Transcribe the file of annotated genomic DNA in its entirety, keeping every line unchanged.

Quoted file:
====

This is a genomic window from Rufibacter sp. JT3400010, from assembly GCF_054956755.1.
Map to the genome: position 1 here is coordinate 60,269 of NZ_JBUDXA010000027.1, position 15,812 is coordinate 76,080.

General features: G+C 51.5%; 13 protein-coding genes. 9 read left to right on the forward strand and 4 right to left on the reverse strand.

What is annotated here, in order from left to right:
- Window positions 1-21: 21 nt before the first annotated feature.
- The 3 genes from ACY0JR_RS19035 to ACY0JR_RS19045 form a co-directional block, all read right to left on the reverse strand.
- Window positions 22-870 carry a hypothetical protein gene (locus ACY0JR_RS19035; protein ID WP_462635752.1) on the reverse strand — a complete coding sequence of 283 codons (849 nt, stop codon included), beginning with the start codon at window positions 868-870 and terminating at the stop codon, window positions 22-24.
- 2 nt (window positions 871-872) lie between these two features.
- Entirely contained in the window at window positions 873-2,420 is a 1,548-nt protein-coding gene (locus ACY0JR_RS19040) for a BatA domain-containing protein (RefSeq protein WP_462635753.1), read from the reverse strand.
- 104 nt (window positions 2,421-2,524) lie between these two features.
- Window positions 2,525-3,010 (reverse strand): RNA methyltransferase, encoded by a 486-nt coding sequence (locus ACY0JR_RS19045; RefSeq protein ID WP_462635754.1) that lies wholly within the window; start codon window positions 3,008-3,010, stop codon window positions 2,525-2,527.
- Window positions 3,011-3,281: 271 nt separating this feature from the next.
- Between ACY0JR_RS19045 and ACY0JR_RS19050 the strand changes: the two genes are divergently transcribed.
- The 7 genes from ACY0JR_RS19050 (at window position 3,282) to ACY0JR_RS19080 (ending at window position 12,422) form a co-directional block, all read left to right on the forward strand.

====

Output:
This is a genomic window from Rufibacter sp. JT3400010, from assembly GCF_054956755.1.
Map to the genome: position 1 here is coordinate 60,269 of NZ_JBUDXA010000027.1, position 15,812 is coordinate 76,080.

General features: G+C 51.5%; 13 protein-coding genes. 9 read left to right on the forward strand and 4 right to left on the reverse strand.

What is annotated here, in order from left to right:
- Window positions 1-21: 21 nt before the first annotated feature.
- The 3 genes from ACY0JR_RS19035 to ACY0JR_RS19045 form a co-directional block, all read right to left on the reverse strand.
- Window positions 22-870 carry a hypothetical protein gene (locus ACY0JR_RS19035; protein ID WP_462635752.1) on the reverse strand — a complete coding sequence of 283 codons (849 nt, stop codon included), beginning with the start codon at window positions 868-870 and terminating at the stop codon, window positions 22-24.
- 2 nt (window positions 871-872) lie between these two features.
- Entirely contained in the window at window positions 873-2,420 is a 1,548-nt protein-coding gene (locus ACY0JR_RS19040) for a BatA domain-containing protein (RefSeq protein WP_462635753.1), read from the reverse strand.
- 104 nt (window positions 2,421-2,524) lie between these two features.
- Window positions 2,525-3,010 (reverse strand): RNA methyltransferase, encoded by a 486-nt coding sequence (locus ACY0JR_RS19045; RefSeq protein ID WP_462635754.1) that lies wholly within the window; start codon window positions 3,008-3,010, stop codon window positions 2,525-2,527.
- Window positions 3,011-3,281: 271 nt separating this feature from the next.
- Between ACY0JR_RS19045 and ACY0JR_RS19050 the strand changes: the two genes are divergently transcribed.
- The 7 genes from ACY0JR_RS19050 (at window position 3,282) to ACY0JR_RS19080 (ending at window position 12,422) form a co-directional block, all read left to right on the forward strand.